Original post

Wednesday, September 20, 2006


This is an obscure problem which took a lot of digging. It was finally Roger Bjärevall's post here that lead to the answer. Roger is the developer of Minq Software's DB-Visualizer which is a great utility for connecting to a variety of databases as I often do.

The bottom line is you can't use Type 4 drivers to connect to DB2 7.1 so this one won't work. You have to configure the connection using the one installed with DB2 (\SQLLIB\java\ I got that far pretty easily. However, you need to specify the '' for the connection which isn't the first in the list of drivers. It was Roger's casual post that made it come together and finally work! Thanks for the tip and the great little product that's reasonably priced (remember when TOAD was cheap before Quest jacked the price up through the roof??).

Original post

Friday, September 15, 2006

Antec P160


  • 1.2mm anodized aluminum delivers increased rigidity and a finish that won't lose its luster.
  • Swiveling front control panel
    - Swivels up to 45 degrees.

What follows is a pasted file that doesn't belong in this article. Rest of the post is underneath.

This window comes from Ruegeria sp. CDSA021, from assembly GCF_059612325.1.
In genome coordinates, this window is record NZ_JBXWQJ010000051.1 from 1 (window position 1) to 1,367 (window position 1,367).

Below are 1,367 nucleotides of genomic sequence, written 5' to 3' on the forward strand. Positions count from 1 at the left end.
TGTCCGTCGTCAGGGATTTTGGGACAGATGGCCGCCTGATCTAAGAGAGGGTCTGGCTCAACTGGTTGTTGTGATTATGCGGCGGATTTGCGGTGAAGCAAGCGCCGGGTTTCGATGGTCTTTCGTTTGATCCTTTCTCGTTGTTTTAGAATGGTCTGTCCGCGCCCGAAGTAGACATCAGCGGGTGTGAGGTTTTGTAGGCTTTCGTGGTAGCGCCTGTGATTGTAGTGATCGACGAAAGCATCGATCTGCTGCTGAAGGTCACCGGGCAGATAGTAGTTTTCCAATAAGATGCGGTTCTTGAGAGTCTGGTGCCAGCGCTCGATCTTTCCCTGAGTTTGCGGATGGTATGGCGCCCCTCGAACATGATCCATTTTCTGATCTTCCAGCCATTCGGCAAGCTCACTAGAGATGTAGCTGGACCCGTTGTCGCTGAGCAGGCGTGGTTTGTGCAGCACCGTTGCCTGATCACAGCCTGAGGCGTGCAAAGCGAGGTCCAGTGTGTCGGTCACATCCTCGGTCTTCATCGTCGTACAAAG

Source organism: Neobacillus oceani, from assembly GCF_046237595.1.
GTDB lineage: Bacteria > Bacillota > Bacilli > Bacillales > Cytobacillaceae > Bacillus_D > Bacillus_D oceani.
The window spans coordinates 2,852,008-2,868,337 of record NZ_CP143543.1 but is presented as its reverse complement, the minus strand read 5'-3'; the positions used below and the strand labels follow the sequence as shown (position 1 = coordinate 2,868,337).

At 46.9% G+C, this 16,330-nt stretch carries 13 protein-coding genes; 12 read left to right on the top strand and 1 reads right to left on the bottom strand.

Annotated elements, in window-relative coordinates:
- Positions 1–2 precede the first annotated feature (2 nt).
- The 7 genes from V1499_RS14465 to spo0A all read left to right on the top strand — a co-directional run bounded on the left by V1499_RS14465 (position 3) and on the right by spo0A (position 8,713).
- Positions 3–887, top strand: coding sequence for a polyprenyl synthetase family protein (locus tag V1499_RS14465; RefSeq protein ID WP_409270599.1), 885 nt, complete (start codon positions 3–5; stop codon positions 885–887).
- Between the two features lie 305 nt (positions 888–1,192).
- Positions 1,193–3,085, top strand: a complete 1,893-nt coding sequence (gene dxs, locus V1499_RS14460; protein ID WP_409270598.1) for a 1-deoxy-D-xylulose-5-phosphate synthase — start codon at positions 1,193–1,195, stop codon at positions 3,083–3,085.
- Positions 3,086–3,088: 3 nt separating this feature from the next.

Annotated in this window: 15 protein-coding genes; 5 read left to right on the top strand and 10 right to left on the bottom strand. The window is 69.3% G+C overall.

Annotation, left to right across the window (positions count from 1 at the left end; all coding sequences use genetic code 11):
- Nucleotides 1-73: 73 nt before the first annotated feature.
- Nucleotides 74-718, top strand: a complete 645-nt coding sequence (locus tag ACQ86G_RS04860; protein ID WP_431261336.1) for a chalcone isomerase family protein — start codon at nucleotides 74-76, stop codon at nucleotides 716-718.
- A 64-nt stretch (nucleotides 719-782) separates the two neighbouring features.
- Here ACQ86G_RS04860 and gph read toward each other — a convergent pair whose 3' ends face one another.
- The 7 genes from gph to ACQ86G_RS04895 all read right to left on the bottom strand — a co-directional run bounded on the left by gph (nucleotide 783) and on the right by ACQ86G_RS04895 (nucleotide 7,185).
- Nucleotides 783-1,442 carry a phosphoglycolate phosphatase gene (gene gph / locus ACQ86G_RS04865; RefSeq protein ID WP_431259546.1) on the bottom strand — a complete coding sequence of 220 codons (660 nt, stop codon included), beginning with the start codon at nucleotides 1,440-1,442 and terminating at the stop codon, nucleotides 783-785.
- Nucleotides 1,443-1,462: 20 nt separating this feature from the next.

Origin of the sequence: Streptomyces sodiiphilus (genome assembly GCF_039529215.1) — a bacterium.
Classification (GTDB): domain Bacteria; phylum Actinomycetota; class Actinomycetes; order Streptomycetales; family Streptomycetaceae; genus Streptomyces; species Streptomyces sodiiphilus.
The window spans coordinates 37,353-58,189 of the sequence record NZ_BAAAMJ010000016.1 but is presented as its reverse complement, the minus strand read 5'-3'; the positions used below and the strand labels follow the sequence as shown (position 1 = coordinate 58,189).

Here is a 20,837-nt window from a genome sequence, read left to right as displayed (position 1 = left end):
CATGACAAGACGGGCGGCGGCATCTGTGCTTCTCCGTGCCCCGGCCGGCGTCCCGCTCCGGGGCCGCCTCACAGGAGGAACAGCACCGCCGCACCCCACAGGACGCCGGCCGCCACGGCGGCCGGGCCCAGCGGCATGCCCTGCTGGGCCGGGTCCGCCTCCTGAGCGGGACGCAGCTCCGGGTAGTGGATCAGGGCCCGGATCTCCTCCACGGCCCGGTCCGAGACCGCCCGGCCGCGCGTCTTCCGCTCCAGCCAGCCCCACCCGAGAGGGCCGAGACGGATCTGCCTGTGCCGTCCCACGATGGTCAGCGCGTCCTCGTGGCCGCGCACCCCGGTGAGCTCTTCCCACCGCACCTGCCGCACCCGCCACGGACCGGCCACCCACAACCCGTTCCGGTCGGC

- Connectors: 2 x USB 2.0, 1 x IEEE 1394 (FireWire, i.Link) and 2 x audio jacks.
    - LED temperature display with two built-in sensors
  • Windowed side panel
  • Removable motherboard tray.
  • Accommodates any ATX12V power supply
  • 10 drive bays
    - Color-coordinated CD-ROM & floppy drive covers
    a. 4 external 5.25"
    b. 2 external 3.5"
    c. 4 internal 3.5"
    - Rubber mounting grommets in hard drive trays
  • Cooling capacity:
    a: 1 x 120mm low speed fan
    b: 1 x 120mm fan mount
  • Fan Specs:
    -RPM: 1600
    -CFM: 56.13
    -dB(A): 28
  • Built-in washable air filter
  • Removable Side Panel
  • Fits motherboards up to Standard ATX

DIY Workstation / Gaming Rig

Last winter I decided to upgrade my 6-yr old Dell 733 Mhz figuring it was long overdue. What got me started was a Christmas wish list over on ExtremeTech. Here's the specs:

It turned into a long afternoon/evening to get everything installed and ready but I was pleased that it booted up perfectly the first time I turned it on...

Original post

Thursday, August 31, 2006

Vista Pre-RC1 (build 5536)

Since my Beta 2 was acting very flakey I decided to format the partition and try a newer version. It installed cleanly and came up with no problems. One issue I discovered is that avast! antivirus (free for home use) does not work on build 5536. After installing and rebooting, you'll get a message that Windows Vista has disabled a faulty driver. Hunting around on avast!'s forums I found out that someone claims MS made a mistake in "banning" avast!'s driver and it would be corrected for the RC1 release coming soon.